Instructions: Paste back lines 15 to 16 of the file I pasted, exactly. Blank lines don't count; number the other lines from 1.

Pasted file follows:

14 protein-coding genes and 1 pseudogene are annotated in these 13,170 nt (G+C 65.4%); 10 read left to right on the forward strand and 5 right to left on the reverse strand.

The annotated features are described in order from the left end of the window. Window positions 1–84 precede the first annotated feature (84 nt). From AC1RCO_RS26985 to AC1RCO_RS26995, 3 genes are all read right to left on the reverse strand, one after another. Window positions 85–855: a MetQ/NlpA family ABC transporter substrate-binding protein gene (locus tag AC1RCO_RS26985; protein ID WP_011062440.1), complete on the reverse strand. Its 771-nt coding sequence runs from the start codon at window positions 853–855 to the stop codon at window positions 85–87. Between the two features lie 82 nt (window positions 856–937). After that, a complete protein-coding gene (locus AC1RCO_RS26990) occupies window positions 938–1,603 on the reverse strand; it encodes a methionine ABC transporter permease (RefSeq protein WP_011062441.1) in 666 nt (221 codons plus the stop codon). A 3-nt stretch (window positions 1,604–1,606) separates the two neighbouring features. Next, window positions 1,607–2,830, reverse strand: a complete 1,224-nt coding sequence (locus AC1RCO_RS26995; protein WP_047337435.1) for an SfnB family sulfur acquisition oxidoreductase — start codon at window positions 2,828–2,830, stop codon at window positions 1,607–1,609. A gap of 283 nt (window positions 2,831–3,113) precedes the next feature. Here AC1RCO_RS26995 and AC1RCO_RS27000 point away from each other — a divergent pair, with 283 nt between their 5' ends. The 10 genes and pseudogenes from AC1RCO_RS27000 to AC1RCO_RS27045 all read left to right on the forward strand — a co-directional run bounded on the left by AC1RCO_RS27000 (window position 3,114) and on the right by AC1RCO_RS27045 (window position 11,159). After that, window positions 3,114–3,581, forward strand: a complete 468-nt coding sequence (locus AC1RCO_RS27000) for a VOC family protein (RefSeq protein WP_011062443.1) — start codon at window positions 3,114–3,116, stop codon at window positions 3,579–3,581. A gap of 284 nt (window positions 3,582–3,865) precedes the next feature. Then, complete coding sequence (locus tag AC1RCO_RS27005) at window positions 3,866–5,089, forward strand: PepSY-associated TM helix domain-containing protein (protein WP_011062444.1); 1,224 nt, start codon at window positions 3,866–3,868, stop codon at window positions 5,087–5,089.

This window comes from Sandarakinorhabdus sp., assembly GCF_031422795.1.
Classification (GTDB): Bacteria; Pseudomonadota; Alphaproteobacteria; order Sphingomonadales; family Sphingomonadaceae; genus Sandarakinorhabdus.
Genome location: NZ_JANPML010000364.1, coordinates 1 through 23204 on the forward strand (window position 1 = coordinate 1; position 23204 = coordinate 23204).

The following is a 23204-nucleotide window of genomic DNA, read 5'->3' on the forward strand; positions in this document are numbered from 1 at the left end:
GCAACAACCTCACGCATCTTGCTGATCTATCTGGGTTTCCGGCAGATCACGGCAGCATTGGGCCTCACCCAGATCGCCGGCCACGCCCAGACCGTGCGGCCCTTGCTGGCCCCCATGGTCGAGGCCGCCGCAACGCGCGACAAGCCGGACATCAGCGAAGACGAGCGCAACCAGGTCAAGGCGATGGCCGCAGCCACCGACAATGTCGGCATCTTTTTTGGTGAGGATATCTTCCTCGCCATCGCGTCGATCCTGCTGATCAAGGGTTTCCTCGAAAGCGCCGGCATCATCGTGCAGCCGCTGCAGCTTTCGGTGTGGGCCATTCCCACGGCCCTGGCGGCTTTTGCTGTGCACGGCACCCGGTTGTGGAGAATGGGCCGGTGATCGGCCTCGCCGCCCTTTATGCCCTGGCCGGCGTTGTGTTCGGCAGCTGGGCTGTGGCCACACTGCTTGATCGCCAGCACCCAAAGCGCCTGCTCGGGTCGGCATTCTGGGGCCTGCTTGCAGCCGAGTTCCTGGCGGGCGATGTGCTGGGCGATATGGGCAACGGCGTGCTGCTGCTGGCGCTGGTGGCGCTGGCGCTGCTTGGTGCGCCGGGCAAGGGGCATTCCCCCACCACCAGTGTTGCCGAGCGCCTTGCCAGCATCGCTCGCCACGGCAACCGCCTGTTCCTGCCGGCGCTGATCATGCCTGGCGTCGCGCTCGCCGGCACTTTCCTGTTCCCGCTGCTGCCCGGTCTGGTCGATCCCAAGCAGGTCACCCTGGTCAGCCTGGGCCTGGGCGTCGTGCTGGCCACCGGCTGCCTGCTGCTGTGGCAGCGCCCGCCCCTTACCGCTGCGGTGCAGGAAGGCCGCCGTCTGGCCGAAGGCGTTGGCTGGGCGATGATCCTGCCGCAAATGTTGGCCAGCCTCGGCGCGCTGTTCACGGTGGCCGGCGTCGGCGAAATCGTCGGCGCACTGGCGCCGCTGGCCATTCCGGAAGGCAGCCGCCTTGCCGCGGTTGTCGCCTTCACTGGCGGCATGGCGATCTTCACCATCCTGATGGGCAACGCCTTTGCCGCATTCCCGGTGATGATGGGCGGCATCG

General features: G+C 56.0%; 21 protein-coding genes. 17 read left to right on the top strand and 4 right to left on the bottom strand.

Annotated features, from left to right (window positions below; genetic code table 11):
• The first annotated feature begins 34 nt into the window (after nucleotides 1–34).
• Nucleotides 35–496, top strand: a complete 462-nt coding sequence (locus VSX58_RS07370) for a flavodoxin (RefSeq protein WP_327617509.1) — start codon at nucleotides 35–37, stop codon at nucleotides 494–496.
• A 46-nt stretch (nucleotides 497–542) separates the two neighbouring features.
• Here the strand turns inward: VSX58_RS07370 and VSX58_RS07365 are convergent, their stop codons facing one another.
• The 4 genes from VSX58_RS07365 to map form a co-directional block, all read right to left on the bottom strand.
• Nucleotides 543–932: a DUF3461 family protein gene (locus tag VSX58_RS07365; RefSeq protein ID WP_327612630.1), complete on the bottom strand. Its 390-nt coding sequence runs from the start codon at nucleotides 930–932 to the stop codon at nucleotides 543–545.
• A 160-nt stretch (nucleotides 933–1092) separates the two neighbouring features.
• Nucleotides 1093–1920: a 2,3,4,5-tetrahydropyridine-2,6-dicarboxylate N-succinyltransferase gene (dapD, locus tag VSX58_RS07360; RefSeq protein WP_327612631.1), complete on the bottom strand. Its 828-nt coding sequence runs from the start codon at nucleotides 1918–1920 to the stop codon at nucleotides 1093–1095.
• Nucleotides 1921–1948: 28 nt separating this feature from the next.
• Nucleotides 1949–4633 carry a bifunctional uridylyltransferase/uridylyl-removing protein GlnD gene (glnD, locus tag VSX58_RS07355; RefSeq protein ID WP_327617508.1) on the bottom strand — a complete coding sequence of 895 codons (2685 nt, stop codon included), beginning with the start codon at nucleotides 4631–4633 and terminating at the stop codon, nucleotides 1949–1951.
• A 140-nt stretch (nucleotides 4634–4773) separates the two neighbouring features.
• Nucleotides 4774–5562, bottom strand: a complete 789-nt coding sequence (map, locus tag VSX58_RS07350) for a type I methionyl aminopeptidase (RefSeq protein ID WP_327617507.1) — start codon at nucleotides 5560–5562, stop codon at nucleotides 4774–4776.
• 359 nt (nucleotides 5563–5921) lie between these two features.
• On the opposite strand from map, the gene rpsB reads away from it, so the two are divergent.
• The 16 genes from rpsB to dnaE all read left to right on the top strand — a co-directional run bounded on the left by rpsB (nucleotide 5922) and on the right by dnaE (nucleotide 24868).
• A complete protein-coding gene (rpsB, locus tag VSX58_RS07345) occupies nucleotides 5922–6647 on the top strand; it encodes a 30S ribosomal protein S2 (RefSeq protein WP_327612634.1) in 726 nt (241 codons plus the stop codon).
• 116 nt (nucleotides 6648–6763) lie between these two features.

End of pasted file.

• Nucleotides 543–932: a DUF3461 family protein gene (locus tag VSX58_RS07365; RefSeq protein ID WP_327612630.1), complete on the bottom strand. Its 390-nt coding sequence runs from the start codon at nucleotides 930–932 to the stop codon at nucleotides 543–545.
• A 160-nt stretch (nucleotides 933–1092) separates the two neighbouring features.